Of the 127 square miles (329 km≤) of Lake Manyara National Park, the lake's alkaline waters cover approximately 89 square miles (231 km≤). While most known for baboons, the lake and its environs is also home to herbivores such as hippos, impalas, elephants, wildebeests, buffalo, warthogs and giraffes. Giant fig trees and mahogany seen in the groundwater forest immediately around the park gates draw nourishment from the underground springs replenished continuously from crater highlands directly above the Manyara basin. Leading away from the forest to the fringes of Lake Manyara are the flood plains. To the south are visible the acacia woodlands. Leopards, although in abundance, are hard to get a glimpse of, just like the other elusive carnivores - the lions - of this park.
 

Lake Manyara provides opportunities for ornithologists keen on viewing and observing over 300 migratory birds, including flamingo, long-crested eagle and grey-headed kingfisher.

With an entrance gate that doubles as an exit, the trail of Lake Manyara National Park is effectively a loop that can be traversed by jeep within a couple of hours that may be stretched to a few more at best, if driving slowly, to watch, observe and enjoy the diversity of flora and fauna. The Rift Valley escarpment forms a noteworthy landmark and provides a spectacular backdrop to Lake Manyara.

 
Ngorongoro Conservation Area

The Ngorongoro Conservation Area or NCA is a conservation area situated 180 km west of Arusha in the Crater Highlands area of Tanzania. The conservation area is administered by the Ngorongoro Conservation Area Authority, an arm of the Tanzanian government, and its boundaries follow the boundary of the Ngorongoro Division of Ngorongoro District. It is 8,288 km≤ - about the size of Crete.  A population of about 25,000 large animals, largely ungulates along with (reputedly) the highest density of mammalian predators in Africa, lives in the crater. These include black rhinoceros, which have declined from about 108 in 1964-66 to between 11-14 in 1995, and hippopotamus which are very uncommon in the area. There are also many other ungulates: wildebeest (7,000 estimated in 1994), zebra (4,000), eland, Grantís and Thomsonís gazelles (3,000).The crater has the densest known population of lion numbering 62 in 2001. On the crater rim are leopard, elephant numbering 42 in 1987 but only 29 in 1992, mountain reedbuck and buffalo (4,000 in 1994).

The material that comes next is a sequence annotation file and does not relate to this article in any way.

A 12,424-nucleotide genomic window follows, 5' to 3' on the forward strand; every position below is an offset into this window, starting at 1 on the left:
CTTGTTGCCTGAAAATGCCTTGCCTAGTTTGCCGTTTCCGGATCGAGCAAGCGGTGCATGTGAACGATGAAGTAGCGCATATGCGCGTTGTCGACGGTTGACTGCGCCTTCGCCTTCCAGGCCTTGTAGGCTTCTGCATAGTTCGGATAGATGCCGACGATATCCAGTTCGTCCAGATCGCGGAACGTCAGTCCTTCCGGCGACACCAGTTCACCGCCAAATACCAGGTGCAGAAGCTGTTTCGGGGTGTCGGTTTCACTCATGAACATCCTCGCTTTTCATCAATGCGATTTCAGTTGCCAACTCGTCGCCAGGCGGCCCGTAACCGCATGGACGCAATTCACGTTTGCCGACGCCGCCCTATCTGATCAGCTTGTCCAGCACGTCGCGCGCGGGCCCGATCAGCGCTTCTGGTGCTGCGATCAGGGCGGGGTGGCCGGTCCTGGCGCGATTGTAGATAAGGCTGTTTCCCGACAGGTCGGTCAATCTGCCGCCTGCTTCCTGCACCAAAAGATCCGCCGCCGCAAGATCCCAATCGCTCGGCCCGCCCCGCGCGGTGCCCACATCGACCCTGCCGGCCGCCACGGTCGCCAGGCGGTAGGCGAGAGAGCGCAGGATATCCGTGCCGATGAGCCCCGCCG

Wildlife at Ngorongoro Crater.
However, since the 1980s the craterís wildebeest population has fallen by a quarter to about 19,000 and the numbers of eland and Thomsonís gazelle have also declined while buffalos increased greatly, probably due to the long prevention of fire which favors high fibrous grasses over shorter less fibrous types. In summer enormous numbers of Serengeti migrants pass through the plains of the reserve, including 1.7 million wildebeest, 260,000 zebra and 470,000 gazelles. Waterbuck mainly occur mainly near Lerai Forest; servals occur widely in the crater and on the plains to the west. Common in the reserve are lion, hartebeest, spotted hyena and jackal. Cheetah, though common in the reserve, are scarce in the crater itself. Wild dog has recently disappeared from the crater and may have declined elsewhere in the Conservation Area as well.

The main feature of the NCA is the Ngorongoro Crater, which is the world's largest unbroken, unflooded volcanic caldera. The Crater, which formed as the giant volcano exploded and collapsed on itself some two to three million years ago, is 610m deep and the floor is 260km≤ (102 square miles). [5]

Although thought of as "a natural enclosure" for a very wide variety of wildlife, up to 20% or more of the wildebeest and half the zebra populations vacate the Crater in the wet season. Animal populations in the crater include most of the species found in East Africa, but there are no impalas, topis , giraffes , or crocodiles.